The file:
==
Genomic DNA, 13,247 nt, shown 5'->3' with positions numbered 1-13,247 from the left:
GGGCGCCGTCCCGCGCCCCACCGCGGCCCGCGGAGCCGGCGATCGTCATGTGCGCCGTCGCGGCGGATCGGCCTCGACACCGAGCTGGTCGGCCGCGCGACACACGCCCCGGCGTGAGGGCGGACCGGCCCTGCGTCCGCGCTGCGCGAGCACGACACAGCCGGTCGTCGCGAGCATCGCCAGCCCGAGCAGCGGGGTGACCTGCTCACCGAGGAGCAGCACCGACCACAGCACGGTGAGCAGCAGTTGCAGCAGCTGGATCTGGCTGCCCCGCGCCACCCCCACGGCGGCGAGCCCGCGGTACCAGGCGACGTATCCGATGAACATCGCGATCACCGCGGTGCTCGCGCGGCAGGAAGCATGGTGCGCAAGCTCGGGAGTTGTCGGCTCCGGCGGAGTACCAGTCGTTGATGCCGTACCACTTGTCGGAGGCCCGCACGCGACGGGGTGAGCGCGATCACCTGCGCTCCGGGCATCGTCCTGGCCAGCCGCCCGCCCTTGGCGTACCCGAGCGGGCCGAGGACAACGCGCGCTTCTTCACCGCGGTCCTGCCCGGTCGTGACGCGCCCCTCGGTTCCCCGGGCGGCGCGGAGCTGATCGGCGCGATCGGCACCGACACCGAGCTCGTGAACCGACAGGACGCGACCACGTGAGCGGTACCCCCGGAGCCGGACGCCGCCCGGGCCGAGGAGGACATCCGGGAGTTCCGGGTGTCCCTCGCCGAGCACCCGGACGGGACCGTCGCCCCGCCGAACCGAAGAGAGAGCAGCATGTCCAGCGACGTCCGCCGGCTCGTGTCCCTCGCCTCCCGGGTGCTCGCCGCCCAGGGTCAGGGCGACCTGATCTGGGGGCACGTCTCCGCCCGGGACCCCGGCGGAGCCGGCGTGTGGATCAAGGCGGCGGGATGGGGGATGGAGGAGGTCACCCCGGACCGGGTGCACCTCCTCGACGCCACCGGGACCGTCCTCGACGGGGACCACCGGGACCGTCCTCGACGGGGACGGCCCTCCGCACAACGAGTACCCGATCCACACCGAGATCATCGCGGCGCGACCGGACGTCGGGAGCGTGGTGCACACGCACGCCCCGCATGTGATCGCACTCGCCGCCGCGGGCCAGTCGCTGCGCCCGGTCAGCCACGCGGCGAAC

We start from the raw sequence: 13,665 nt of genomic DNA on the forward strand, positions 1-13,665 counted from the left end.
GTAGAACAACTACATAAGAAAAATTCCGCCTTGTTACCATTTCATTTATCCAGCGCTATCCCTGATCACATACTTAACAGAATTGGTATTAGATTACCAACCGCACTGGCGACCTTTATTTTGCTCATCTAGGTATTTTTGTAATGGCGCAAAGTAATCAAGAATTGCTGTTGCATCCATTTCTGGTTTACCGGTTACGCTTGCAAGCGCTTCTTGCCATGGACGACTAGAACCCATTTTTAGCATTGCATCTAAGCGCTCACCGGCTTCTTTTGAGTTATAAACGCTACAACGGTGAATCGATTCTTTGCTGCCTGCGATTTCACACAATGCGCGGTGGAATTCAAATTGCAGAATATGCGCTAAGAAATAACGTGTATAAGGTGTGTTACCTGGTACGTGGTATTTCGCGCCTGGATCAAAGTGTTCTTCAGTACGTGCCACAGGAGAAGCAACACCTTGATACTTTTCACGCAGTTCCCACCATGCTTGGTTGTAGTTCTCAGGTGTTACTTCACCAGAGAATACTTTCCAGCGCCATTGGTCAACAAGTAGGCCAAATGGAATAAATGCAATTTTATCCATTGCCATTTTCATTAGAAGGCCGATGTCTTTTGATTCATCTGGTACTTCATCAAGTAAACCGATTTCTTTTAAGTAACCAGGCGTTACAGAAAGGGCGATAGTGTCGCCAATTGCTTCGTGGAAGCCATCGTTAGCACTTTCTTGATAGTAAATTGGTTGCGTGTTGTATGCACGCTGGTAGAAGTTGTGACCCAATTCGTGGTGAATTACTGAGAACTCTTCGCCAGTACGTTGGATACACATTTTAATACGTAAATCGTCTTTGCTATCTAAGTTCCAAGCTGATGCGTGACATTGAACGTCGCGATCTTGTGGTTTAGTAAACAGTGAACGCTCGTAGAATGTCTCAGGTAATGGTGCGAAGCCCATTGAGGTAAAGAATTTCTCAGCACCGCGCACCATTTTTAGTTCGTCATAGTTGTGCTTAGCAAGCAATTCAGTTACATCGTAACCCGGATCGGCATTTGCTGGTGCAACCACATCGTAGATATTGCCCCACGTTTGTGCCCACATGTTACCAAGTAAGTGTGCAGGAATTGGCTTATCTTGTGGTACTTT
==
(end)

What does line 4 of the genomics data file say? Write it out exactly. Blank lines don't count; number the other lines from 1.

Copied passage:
GTAGAACAACTACATAAGAAAAATTCCGCCTTGTTACCATTTCATTTATCCAGCGCTATCCCTGATCACATACTTAACAGAATTGGTATTAGATTACCAACCGCACTGGCGACCTTTATTTTGCTCATCTAGGTATTTTTGTAATGGCGCAAAGTAATCAAGAATTGCTGTTGCATCCATTTCTGGTTTACCGGTTACGCTTGCAAGCGCTTCTTGCCATGGACGACTAGAACCCATTTTTAGCATTGCATCTAAGCGCTCACCGGCTTCTTTTGAGTTATAAACGCTACAACGGTGAATCGATTCTTTGCTGCCTGCGATTTCACACAATGCGCGGTGGAATTCAAATTGCAGAATATGCGCTAAGAAATAACGTGTATAAGGTGTGTTACCTGGTACGTGGTATTTCGCGCCTGGATCAAAGTGTTCTTCAGTACGTGCCACAGGAGAAGCAACACCTTGATACTTTTCACGCAGTTCCCACCATGCTTGGTTGTAGTTCTCAGGTGTTACTTCACCAGAGAATACTTTCCAGCGCCATTGGTCAACAAGTAGGCCAAATGGAATAAATGCAATTTTATCCATTGCCATTTTCATTAGAAGGCCGATGTCTTTTGATTCATCTGGTACTTCATCAAGTAAACCGATTTCTTTTAAGTAACCAGGCGTTACAGAAAGGGCGATAGTGTCGCCAATTGCTTCGTGGAAGCCATCGTTAGCACTTTCTTGATAGTAAATTGGTTGCGTGTTGTATGCACGCTGGTAGAAGTTGTGACCCAATTCGTGGTGAATTACTGAGAACTCTTCGCCAGTACGTTGGATACACATTTTAATACGTAAATCGTCTTTGCTATCTAAGTTCCAAGCTGATGCGTGACATTGAACGTCGCGATCTTGTGGTTTAGTAAACAGTGAACGCTCGTAGAATGTCTCAGGTAATGGTGCGAAGCCCATTGAGGTAAAGAATTTCTCAGCACCGCGCACCATTTTTAGTTCGTCATAGTTGTGCTTAGCAAGCAATTCAGTTACATCGTAACCCGGATCGGCATTTGCTGGTGCAACCACATCGTAGATATTGCCCCACGTTTGTGCCCACATGTTACCAAGTAAGTGTGCAGGAATTGGCTTATCTTGTGGTACTTT